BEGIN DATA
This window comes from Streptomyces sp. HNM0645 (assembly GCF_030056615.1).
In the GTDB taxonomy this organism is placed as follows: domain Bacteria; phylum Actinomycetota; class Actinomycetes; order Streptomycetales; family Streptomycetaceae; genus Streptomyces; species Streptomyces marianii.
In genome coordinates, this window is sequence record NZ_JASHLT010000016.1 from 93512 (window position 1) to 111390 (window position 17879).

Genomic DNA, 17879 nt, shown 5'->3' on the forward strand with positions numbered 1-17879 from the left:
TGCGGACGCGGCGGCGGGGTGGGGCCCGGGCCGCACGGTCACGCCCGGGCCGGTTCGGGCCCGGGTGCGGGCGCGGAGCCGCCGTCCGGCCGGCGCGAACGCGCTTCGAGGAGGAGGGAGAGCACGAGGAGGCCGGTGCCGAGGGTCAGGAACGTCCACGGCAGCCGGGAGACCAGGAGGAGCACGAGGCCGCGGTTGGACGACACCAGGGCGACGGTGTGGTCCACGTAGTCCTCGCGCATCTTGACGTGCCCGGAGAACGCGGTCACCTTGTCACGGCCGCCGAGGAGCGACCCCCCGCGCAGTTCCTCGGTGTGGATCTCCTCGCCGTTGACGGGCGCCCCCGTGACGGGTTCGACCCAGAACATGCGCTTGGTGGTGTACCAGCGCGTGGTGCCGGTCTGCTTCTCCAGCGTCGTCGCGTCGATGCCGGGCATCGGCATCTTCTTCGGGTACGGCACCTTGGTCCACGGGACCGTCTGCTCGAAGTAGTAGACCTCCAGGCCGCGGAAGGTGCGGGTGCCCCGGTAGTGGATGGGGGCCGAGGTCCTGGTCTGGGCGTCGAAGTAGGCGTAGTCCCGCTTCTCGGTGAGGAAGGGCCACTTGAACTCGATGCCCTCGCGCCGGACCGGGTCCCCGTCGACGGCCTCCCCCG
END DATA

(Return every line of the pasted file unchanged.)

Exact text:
This window comes from Streptomyces sp. HNM0645 (assembly GCF_030056615.1).
In the GTDB taxonomy this organism is placed as follows: domain Bacteria; phylum Actinomycetota; class Actinomycetes; order Streptomycetales; family Streptomycetaceae; genus Streptomyces; species Streptomyces marianii.
In genome coordinates, this window is sequence record NZ_JASHLT010000016.1 from 93512 (window position 1) to 111390 (window position 17879).

Genomic DNA, 17879 nt, shown 5'->3' on the forward strand with positions numbered 1-17879 from the left:
TGCGGACGCGGCGGCGGGGTGGGGCCCGGGCCGCACGGTCACGCCCGGGCCGGTTCGGGCCCGGGTGCGGGCGCGGAGCCGCCGTCCGGCCGGCGCGAACGCGCTTCGAGGAGGAGGGAGAGCACGAGGAGGCCGGTGCCGAGGGTCAGGAACGTCCACGGCAGCCGGGAGACCAGGAGGAGCACGAGGCCGCGGTTGGACGACACCAGGGCGACGGTGTGGTCCACGTAGTCCTCGCGCATCTTGACGTGCCCGGAGAACGCGGTCACCTTGTCACGGCCGCCGAGGAGCGACCCCCCGCGCAGTTCCTCGGTGTGGATCTCCTCGCCGTTGACGGGCGCCCCCGTGACGGGTTCGACCCAGAACATGCGCTTGGTGGTGTACCAGCGCGTGGTGCCGGTCTGCTTCTCCAGCGTCGTCGCGTCGATGCCGGGCATCGGCATCTTCTTCGGGTACGGCACCTTGGTCCACGGGACCGTCTGCTCGAAGTAGTAGACCTCCAGGCCGCGGAAGGTGCGGGTGCCCCGGTAGTGGATGGGGGCCGAGGTCCTGGTCTGGGCGTCGAAGTAGGCGTAGTCCCGCTTCTCGGTGAGGAAGGGCCACTTGAACTCGATGCCCTCGCGCCGGACCGGGTCCCCGTCGACGGCCTCCCCCG